News for February 2012
Song Of The Day by Eric Berman – “Cloud Nine” by Mongo Santamaria
The song was written by Norman Whitfield and Barrett Strong and originally recorded by The Temptations. This recording was released as a single back in 1969 by Cuban-born Latin Jazz percussionist, Mongo Santamaria and featuring some blazing sax work by Grant Reed. Mongo was most famous for his recording of Herbie Hancock’s “Watermelon Man” and for writing the John Coltrane standard “Afro Blue.” He also played with the legendary Fania All-Stars, Tito Puente, Cal Tjader and Perez Prado. He was a purveyor of boogaloo music fusing soul and Latin jazz also made famous by Ray Baretto’s “El Watusi.”
Edited: February 29th, 2012
Song Of The Day by Eric Berman – “Seam Crooked Sam” by Captain Beefheart & His Magic Band
As if it wasn’t enough that last year finally saw the release of the great lost “Smile” album by The Beach Boys, this year we get the original “Bat Chain Puller” by the good Captain Beefheart. The story in a nutshell involves financial finagling back in 1976 by Herb Cohen, the manager of both Frank Zappa and Captain Beefheart. Zappa and Beefheart had just finished a joint tour in 1975 that resulted in the “Bongo Fury” album. Zappa resumed touring while Beefheart went into the studio with Jeff “Moris” Teper and Denny Walley on guitar, John Thomas on keyboards and John “Drumbo” French on drums. While Zappa was out touring Europe, Herb Cohen rented out Zappa’s PA system to another band. He used the finances from the rental combined with Zappa’s publishing income to finance the Beefheart recording sessions. When Zappa found out, he was livid. Herb Cohen then proceeded to change the locks to the recording studio and blocked Zappa’s access to all of his recordings including the tapes for “Bat Chain Puller.” A long court battle ensued resulting in the tapes reverting back to Frank Zappa several years later. By this point, Beefheart and a different iteration of The Magic Band went into the studio and re-recorded some of the “Bat Chain Puller” tracks along with several new songs resulting in the 1978 album “Shiny Beast (Bat Chain Puller)” while the original “Bat Chain Puller” tapes languished in the vaults. So here we are in 2012 and we finally get to hear the original “Bat Chain Puller” including this song that did not make the “Shiny Beast” album. It was worth the wait…Captain Beefheart lives!
Edited: February 28th, 2012
Song Of The Day by Eric Berman – “So Like Candy” by Elvis Costello
By 1991, Elvis Costello released “Mighty Like A Rose,” his second album for the Warner Bros. label. It was the follow-up to the critically hailed yet relatively flat album “Spike” and hits big hit song “Veronica” co-written by Paul McCartney. Costello and McCartney had also written a clutch of songs that turned up on Macca’s “Flowers In The Dirt” album from around the same time. For album number two on the contract, Costello once again teamed with producer Mitchell Froom for an ornate collection of songs. Whatever he was going though in his personal life didn’t bode well for the record, and what we got was a decent collection of songs that suffered from too much production and arrangements that were as bloated as our beloved bearded Elvis himself. But like every Elvis record, there were gems like this one also co-written by Paul McCartney. Here he is performing the track on Saturday Night Live.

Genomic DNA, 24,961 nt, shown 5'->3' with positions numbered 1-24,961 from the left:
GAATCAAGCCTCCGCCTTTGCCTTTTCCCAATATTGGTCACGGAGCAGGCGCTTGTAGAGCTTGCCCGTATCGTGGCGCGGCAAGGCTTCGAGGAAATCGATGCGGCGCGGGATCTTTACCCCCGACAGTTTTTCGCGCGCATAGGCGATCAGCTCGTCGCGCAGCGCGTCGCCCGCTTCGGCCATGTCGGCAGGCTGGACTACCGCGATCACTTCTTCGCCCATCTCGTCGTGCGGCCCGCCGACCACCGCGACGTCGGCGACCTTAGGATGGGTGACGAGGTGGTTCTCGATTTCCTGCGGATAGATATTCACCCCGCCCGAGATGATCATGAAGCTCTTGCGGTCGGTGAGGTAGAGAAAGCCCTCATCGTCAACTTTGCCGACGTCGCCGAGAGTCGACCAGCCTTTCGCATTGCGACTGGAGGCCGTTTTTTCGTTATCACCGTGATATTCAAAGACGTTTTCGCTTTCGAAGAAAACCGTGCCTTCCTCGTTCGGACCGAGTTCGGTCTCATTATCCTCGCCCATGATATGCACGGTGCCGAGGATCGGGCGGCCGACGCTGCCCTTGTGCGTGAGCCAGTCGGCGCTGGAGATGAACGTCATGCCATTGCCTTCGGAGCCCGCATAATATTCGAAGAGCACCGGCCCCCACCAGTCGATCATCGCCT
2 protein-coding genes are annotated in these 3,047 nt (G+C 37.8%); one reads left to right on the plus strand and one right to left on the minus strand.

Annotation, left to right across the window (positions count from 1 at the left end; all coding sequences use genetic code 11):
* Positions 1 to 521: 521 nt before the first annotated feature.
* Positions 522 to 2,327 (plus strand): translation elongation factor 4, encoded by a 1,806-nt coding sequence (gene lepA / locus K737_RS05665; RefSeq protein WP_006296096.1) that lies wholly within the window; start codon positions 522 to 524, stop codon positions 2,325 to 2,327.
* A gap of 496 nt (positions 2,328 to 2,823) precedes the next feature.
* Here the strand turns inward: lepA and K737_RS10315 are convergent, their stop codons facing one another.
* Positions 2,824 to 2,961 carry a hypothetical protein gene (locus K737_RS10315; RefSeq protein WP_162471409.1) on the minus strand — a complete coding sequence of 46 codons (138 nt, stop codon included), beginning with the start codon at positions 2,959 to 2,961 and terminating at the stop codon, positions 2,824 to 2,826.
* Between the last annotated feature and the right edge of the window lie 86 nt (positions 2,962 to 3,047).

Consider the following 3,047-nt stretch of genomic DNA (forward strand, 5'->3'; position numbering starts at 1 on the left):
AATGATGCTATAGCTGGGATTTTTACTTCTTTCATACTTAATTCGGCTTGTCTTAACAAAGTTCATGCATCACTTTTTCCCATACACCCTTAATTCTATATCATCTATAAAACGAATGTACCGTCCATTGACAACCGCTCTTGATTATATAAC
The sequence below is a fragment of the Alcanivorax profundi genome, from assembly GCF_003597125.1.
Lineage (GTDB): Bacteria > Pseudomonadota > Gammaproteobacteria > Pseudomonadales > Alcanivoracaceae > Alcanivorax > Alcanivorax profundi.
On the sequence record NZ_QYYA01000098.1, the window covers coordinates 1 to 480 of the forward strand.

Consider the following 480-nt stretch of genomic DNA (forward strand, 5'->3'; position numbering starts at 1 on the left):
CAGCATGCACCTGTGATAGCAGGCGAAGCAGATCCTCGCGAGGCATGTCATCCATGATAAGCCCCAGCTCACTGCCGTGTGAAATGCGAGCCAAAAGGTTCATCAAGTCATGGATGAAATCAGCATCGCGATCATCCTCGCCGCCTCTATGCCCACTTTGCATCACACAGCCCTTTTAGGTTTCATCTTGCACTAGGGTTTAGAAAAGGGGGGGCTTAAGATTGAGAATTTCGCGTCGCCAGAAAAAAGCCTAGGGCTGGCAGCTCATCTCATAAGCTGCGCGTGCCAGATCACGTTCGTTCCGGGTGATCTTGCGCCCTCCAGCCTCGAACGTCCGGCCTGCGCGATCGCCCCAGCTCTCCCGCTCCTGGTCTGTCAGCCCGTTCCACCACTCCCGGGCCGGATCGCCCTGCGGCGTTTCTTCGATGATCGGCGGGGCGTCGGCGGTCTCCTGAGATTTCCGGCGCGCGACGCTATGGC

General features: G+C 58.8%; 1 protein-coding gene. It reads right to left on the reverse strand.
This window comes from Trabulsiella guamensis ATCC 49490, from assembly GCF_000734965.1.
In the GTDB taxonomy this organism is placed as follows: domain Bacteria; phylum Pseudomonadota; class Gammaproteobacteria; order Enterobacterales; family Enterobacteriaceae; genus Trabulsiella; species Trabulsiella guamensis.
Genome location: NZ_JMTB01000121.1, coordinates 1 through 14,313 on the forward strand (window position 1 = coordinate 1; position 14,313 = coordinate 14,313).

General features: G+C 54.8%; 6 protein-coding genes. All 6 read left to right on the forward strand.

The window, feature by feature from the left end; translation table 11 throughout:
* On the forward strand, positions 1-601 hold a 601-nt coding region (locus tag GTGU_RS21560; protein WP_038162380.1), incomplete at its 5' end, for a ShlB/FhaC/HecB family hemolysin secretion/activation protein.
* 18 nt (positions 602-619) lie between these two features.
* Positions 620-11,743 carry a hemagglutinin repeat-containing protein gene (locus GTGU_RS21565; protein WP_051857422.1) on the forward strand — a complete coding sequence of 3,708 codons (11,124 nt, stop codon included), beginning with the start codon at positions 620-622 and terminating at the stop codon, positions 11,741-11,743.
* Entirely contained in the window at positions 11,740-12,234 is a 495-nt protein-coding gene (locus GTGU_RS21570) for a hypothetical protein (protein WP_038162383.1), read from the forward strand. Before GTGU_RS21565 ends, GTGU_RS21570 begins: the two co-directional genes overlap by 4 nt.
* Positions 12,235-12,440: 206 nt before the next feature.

Edited: February 27th, 2012
Song Of The Day by Eric Berman – “Feel It All Around” by Washed Out
The genre is known as “chillwave” which is a dreamy kind of lo-fi instrumental based music perfect for chilling out with. Ernest Greene, a Master Of Library Science holder from Georgia who could not find a job, is the recording artist known as Washed Out. The song, “Feel It All Around,” was pulled from the 2010 EP “Life Of Leisure” and is also known as the theme to the Fred Armisan/Carrie Brownstein TV show, “Portlandia.” His first full-length album called “Within and Without” was released last July and should be in everybody’s record collection (or at least in your Spotify queue). Nuff said…
Edited: February 26th, 2012
Song Of The Day by Eric Berman – “Wounded” by The Cookies
The Cookies began life in the 1950s consisting of Margie Hendrix, Ethel “Earl-Jean” McCrea and Pat Lyles and recording for Atlantic Records. Their work as backup vocalists on the label led them to become members of Ray Charles’ Raelettes. By 1962, Hendrix began working with a new version of the group featuring Dorothy Jones and Margaret Ross taking the place of Hendrix and Lyles. It was this version of the group that recorded the Carole King/Gerry Goffin hits “Chains” (later covered by The Beatles) and “Don’t Say Nothin’ (Bad About My Baby)” for the Dimension label in the early 1960s. By the time they were brought to Warner Bros. Records by The Tokens in 1967 to record this great single, the only member left of the early ’60s lineup was Dorothy Jones. Jones died in December 2010, but this great slice of Power Pop that wouldn’t have felt out of place on a Bangles album still lives on. You can find this track on Andrew Sandoval’s wonderful “Come To The Sunshine” compilation of Soft Pop Nuggets from the Warner vaults that was released as a limited edition Rhino Handmade CD back in 2004. It’s a collection that is well worth seeking out!
Edited: February 25th, 2012
Song Of The Day by Eric Berman – “Our Dream” by The Munx